Volcanic mountains

Preparing for volcanic eruptions at Okmok Volcano, Alaska

Preparing for volcanic eruptions at Okmok Volcano, Alaska

Location of Okmok Volcano in the central Aleutian Islands, which form an arc connecting western Alaska to northern Asia. Other volcanoes, including Cleveland, are marked with black triangles and local communities are depicted. The inset map shows the context relative to Alaska. Map: Larsen et al., 2015

Okmok Volcano off the Alaskan coast has swelled steadily since its last eruption in 2008, telling us new magma is likely accumulating beneath it and the next eruption isn’t far in the future. . We have therefore chosen it as the main target of our project, Anticipating Volcanic Eruptions in Real-Time (AVERT). AVERT is a collaboration between Columbia University and the Alaska Volcano Observatory to study volcanoes in Alaska using a wide variety of modern monitoring instruments and technologies, including position tracking High precision GPS, magnetometers, infrared and visible webcams and fast satellite communication. This new network is designed to provide real-time data directly from the volcano that will be immediately open to scientists and the public.

map of monitoring stations around the okmok volcano

A map showing the topography of Okmok Volcano, showing its central caldera and the cones within. Four-letter acronyms beginning with OK mark the locations of monitoring stations. This year’s goal is to add GPS, magnetometer and satellite data transmission to OKAK and OKWE, GPS and magnetometer to OKBR and OKCF, as well as many fixes and updates to several other stations .

After delays due to COVID and bad weather, we finally arrived in Okmok in mid-September. The trip here was neither short nor easy – some of us arrived here after spending three weeks on a research vessel on the nearby volcano, called Cleveland on the island of Four Mountains, which is also part of the AVERT project. Others traveled from New York to Anchorage, then took a small plane to Dutch Harbor, then boarded a small boat for a 9-hour trip from Unalaska Island to the island of Unmak, where Okmok is located. We also brought a lot of equipment with us, including dozens of batteries, solar panels, sensors and, of course, lots and lots of food.

crane putting food and equipment on a boat

Loading our food and gear onto the Miss Alyssa in Dutch Harbour. Photo: Einat Lev

Our food and equipment inside the Miss Alyssa. Photo: Einat Lev

After unloading all the gear and food at the dock, we moved it to where it will be our home for the next two weeks: Bering Pacific Ranch on Umnak Island. Located on a former World War II military base, the ranch had thousands of head of cattle, many of which still roam the land freely. We did our best not to disturb the bulls.

cows and old machines in the pasture

A typical view of the Bering Pacific Ranch. Rusty machinery from bygone eras, cattle roaming free and Ship Rock, an important rock element in the sound between Unalaska and Umnak. Unalaska is visible in the background. Photo: Einat Lev

West of Bering Pacific Ranch towards Tulik, an ancient volcanic cone on the southern flank of Okmok. The snow-capped southern rim of the Okmok Caldera is visible in the background. Working in the Aleutians in September means cooler temperatures but also less fog. Photo: Einat Lev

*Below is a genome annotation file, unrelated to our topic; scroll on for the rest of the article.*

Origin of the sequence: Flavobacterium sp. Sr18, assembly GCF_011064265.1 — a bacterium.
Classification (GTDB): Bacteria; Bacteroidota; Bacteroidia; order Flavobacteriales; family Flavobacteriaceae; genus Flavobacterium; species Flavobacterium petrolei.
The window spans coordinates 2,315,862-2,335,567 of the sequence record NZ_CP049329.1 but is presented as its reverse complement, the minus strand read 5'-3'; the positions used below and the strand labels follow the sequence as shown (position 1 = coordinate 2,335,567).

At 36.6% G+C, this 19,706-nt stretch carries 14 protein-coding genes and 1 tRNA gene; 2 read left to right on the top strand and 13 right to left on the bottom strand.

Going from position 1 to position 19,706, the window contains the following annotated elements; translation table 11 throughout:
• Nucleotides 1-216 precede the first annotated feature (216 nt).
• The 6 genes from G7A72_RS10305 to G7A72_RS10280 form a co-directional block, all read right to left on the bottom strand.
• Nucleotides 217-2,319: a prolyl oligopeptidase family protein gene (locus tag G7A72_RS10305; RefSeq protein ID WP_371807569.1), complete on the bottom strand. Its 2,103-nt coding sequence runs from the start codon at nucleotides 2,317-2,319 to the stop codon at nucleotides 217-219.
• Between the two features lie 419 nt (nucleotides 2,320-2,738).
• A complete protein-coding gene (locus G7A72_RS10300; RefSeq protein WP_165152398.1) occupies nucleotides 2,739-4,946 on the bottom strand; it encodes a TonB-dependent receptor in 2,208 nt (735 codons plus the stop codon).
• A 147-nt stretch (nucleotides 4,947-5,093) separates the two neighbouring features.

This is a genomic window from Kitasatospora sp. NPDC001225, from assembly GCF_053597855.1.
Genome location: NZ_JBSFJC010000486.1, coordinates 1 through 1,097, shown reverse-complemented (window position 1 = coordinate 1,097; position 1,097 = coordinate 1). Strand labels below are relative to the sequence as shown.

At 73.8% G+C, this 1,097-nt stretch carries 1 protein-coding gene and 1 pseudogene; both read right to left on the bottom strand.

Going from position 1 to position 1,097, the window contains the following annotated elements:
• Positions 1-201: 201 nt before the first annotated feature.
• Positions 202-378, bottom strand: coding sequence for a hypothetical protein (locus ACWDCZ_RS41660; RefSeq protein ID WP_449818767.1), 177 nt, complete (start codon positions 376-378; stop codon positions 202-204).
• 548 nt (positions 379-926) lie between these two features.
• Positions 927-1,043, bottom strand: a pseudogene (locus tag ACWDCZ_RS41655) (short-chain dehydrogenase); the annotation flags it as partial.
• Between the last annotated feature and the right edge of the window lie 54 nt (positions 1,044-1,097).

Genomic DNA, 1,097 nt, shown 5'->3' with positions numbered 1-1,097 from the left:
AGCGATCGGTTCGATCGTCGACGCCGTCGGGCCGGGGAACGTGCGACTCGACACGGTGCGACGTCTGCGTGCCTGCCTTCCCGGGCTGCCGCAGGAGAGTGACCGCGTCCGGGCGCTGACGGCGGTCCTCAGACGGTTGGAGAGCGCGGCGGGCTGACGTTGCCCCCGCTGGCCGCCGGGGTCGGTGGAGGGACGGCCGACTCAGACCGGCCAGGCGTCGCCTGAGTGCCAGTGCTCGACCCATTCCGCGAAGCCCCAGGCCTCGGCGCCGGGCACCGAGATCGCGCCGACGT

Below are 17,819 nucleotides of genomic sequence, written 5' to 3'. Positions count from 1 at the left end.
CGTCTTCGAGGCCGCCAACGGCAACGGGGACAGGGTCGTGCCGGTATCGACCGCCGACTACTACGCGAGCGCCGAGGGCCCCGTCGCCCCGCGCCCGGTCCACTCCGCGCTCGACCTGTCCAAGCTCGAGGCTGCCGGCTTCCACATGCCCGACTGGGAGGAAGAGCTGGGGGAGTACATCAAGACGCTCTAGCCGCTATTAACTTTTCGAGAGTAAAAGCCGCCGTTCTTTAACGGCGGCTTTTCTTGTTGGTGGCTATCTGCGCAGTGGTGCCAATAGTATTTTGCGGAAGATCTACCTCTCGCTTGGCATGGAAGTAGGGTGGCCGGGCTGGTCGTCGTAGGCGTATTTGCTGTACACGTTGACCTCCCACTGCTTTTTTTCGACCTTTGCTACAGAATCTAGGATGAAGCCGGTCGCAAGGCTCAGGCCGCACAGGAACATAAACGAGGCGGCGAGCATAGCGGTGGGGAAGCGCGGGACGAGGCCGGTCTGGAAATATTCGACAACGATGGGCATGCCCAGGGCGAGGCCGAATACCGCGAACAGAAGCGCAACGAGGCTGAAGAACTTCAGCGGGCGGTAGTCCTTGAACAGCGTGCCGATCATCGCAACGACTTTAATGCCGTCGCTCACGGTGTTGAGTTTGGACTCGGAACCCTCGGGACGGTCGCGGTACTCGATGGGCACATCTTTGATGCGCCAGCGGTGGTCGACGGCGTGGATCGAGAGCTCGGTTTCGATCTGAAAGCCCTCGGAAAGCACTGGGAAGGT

Our only means of transportation between the ranch and the lookout stations is by helicopter, making it a fun adventure! But it also means that we are very sensitive to weather conditions and can’t go out if it’s too windy or cloudy where we’re trying to get to. Helicopter transport also allows us to collect many aerial photos, which we use to create detailed 3D models of the volcanic cones and flows. These will reveal information about the rate at which the landscape changes over time.

helicopter outside a cabin

Our helicopter and a full rainbow. The constantly changing weather conditions, alternating rain and sun, create many beautiful rainbows. The cabin is the same as in the previous photo. Photo: Einat Lev

Our helicopter against the conical silhouette of Tulik at sunset. Photo: Einat Lev

Our team unloading from the helicopter one evening on the ranch. Photo: Einat Lev

The scenery at our stations and en route between them is spectacular. For example, the path to sites inside the caldera usually takes us through a narrow opening in the rim dubbed “The Gates”. A river with large waterfalls runs through The Gates, making the entrance breathtaking every time – and not just because of the bumps due to the always windy conditions. Stations inside the caldera have views of the multiple volcanic cones and lava flows, while stations outside have views of the ocean and caldera rim.

aerial view of the waterfall

Large waterfalls on the river that drains the Okmok caldera through the gates. Photo: Einat Lev

The gates, looking towards the caldera of Okmok. Photo: Einat Lev

person near monitoring station

Alaska Volcano Observatory field technician Cora Siebert sets up a radio antenna at the OKNO site, with the northern rim of the caldera behind her.

On a clear day, the OKBR station, located inside the caldera on the south side, offers a view of four different volcanic cones. Photo: Einat Lev

Cows are not the only animals we encounter on the island. The island has many caribou, several foxes frequent the ranch hoping to find remains, bald eagles fly overhead, and there is even a small herd of wild horses.

Wild horses in the pasture near the shore, with snow-capped Tulik and the rim of the Okmok caldera in the background. Photo: Einat Lev

The next blog post will be about the ranch’s amazing food, which definitely deserves its own write-up!

Einat Lev is an Associate Research Professor at the Columbia Climate School Lamont-Doherty Earth Observatory.

The AVERT project is led by Einat Lev, Terry Plank and Nick Frearson, and is funded by the Gordon and Betty Moore Foundation.